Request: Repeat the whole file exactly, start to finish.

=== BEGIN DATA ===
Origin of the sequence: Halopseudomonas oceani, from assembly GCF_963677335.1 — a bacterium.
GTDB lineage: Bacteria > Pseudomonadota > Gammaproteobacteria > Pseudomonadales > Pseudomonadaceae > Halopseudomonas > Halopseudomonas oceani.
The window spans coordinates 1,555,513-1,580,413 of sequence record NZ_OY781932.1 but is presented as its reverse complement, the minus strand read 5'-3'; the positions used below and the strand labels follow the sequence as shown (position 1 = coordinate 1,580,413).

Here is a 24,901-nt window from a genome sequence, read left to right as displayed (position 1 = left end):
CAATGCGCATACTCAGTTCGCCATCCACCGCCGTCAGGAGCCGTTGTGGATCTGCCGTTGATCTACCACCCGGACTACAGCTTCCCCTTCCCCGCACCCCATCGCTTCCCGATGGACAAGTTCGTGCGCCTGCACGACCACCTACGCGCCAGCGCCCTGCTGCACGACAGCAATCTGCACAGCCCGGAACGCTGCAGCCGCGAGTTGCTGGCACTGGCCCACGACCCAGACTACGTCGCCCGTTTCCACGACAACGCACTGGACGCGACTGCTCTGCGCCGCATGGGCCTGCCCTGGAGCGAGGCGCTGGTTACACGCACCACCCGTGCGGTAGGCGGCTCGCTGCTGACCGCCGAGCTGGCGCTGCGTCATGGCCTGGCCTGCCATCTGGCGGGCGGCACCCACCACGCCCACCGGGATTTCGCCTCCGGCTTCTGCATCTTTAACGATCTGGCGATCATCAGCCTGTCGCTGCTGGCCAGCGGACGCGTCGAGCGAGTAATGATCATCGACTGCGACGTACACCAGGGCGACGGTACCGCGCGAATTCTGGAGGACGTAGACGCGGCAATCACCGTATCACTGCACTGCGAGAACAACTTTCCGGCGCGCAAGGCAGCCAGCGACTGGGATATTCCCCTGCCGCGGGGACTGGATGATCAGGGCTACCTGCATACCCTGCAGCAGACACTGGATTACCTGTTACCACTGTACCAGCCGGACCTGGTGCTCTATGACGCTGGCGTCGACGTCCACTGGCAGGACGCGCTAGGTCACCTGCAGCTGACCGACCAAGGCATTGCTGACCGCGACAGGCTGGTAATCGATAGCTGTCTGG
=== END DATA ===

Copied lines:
Origin of the sequence: Halopseudomonas oceani, from assembly GCF_963677335.1 — a bacterium.
GTDB lineage: Bacteria > Pseudomonadota > Gammaproteobacteria > Pseudomonadales > Pseudomonadaceae > Halopseudomonas > Halopseudomonas oceani.
The window spans coordinates 1,555,513-1,580,413 of sequence record NZ_OY781932.1 but is presented as its reverse complement, the minus strand read 5'-3'; the positions used below and the strand labels follow the sequence as shown (position 1 = coordinate 1,580,413).

Here is a 24,901-nt window from a genome sequence, read left to right as displayed (position 1 = left end):
CAATGCGCATACTCAGTTCGCCATCCACCGCCGTCAGGAGCCGTTGTGGATCTGCCGTTGATCTACCACCCGGACTACAGCTTCCCCTTCCCCGCACCCCATCGCTTCCCGATGGACAAGTTCGTGCGCCTGCACGACCACCTACGCGCCAGCGCCCTGCTGCACGACAGCAATCTGCACAGCCCGGAACGCTGCAGCCGCGAGTTGCTGGCACTGGCCCACGACCCAGACTACGTCGCCCGTTTCCACGACAACGCACTGGACGCGACTGCTCTGCGCCGCATGGGCCTGCCCTGGAGCGAGGCGCTGGTTACACGCACCACCCGTGCGGTAGGCGGCTCGCTGCTGACCGCCGAGCTGGCGCTGCGTCATGGCCTGGCCTGCCATCTGGCGGGCGGCACCCACCACGCCCACCGGGATTTCGCCTCCGGCTTCTGCATCTTTAACGATCTGGCGATCATCAGCCTGTCGCTGCTGGCCAGCGGACGCGTCGAGCGAGTAATGATCATCGACTGCGACGTACACCAGGGCGACGGTACCGCGCGAATTCTGGAGGACGTAGACGCGGCAATCACCGTATCACTGCACTGCGAGAACAACTTTCCGGCGCGCAAGGCAGCCAGCGACTGGGATATTCCCCTGCCGCGGGGACTGGATGATCAGGGCTACCTGCATACCCTGCAGCAGACACTGGATTACCTGTTACCACTGTACCAGCCGGACCTGGTGCTCTATGACGCTGGCGTCGACGTCCACTGGCAGGACGCGCTAGGTCACCTGCAGCTGACCGACCAAGGCATTGCTGACCGCGACAGGCTGGTAATCGATAGCTGTCTGG